excess movement = (360 deg/sid) * ((10.09day)  / (27.32 day/sid) 
                    = 132.96 deg
                    = 4 sign, 13 deg 

    This excess, the 'head start' for each successive year, is roughly 
1/3 of the sky downrange in the zodiac. After three years the Moon 
more or less returns to the same sign, producing the 'lunar-3'. After 
three years the Moon actually moved along three times the 4sign, 13 
degree, or 5 sign, 9 deg, The lunar-3 trick is really a poor one to 
live by.

Moon phase 
    An exactly parallel calculation is done to find the shift in Moon 
phase within the 19-year period. We don't need the angular 
displacement because it's simpler to state the phase as 'age' in days 
since the preceding new Moon. Full Moon, halfway thru the 29.53 day 
synodic cycle, is age 14.7 days.

    excess age = )365.25 day/yr) - (12 syn) * (29.53 day/syn) 
               = 10.89 day

    Each year on the same date the Moon is 10.89 days 'older'. The age 
wraps around new several times in 19 years, eventually returning to 
the same age at the end of the 19-year cycle. 

Moon-skip table 
    We here step year by year and note the position of the Moon. We 
start with the Moon in the zero degree of Aries, at the vernal 
equinox. On the same date in the next year the Moon is 133 degrees or 
4 signs, 13 degrees downrange, in Leo 13. We continue this for each 
year for 19 years. Because the displacement is not exactly 132 
degrees, we must hitch a degree once in a while, which I do here every 
four years to spread the correction more evenly thru the 16-year span. 
    I start the age at new Moon, ae 00.0 days. This does NOT mean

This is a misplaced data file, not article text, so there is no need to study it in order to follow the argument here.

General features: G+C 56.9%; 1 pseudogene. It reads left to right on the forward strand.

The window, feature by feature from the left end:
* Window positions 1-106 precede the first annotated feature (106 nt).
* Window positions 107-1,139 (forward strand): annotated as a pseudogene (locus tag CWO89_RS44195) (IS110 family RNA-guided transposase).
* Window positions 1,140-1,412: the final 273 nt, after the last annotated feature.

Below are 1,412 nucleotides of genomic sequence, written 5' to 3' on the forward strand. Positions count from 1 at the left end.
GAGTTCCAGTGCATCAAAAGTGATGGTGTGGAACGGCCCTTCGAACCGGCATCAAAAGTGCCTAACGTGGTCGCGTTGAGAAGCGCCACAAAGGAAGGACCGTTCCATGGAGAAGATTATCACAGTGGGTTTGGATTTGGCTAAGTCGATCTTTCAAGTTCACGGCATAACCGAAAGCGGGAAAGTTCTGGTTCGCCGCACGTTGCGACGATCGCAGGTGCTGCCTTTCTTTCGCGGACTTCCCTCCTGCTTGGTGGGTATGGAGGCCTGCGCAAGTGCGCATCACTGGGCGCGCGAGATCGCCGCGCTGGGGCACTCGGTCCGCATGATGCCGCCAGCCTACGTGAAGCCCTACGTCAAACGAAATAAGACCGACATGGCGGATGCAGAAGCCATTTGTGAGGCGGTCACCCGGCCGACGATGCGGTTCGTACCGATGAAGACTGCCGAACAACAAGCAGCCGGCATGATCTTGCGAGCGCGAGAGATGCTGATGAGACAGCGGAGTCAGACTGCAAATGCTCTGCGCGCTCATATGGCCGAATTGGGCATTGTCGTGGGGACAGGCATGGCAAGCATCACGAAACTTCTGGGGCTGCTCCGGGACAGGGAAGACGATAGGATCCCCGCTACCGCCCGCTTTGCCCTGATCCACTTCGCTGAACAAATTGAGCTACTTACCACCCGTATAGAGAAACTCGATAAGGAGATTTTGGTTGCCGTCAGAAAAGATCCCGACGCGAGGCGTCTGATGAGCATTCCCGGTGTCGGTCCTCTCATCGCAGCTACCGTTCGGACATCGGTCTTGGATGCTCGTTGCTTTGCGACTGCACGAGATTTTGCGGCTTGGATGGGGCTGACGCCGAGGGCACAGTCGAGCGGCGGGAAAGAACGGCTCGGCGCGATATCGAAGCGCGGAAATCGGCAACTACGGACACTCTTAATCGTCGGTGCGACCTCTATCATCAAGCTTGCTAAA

there is or was an actual year when the new Moon was at the vernal 
equinox. The two columns should be worked separately, once for the 
displacement and an other for the age, from which so ever values for 
each were in force at the instant starting date. A calculette is handy 
for this chore, minding the rollover after each 30 degrees for the 
sign and 29.53 days for each phase cycle. 
    It can be easier to imagine the Moon's movement with the sign-
degree notation. The table presents both longitude and sign-degree. 

    yr | lon | sign   | age  | lap
    ---+--------+-----+------+- --
    00 | 000 | Ari 00 | 00.0 |  0 
    01 | 133 | Leo 13 | 10.9 |  0
    02 | 266 | Sgr 26 | 21.8 |  0
    03 | 039 | Tau 09 | 03.1 |  1
    04 | 171 | Vir 21 | 14.0 |  1
    05 | 304 | Aqr 04 | 24.9  |  1
    06 | 077  | Gem 17 | 06.2  |  2
    07 | 210 | Sco 00 | 17.1  |  2
    08 | 342 | Psc 12 | 28.0  |  2
    09 | 115 | Cnc 25 | 09.3  |  3
    10 | 248 | Sgr 08 | 20.2  |  3
    11 | 021 | Ari 21 | 01.6  |  4
    12 | 153 | Vir 03 | 12.4  |  4
    13 | 285 | Cap 15 | 23.3  |  4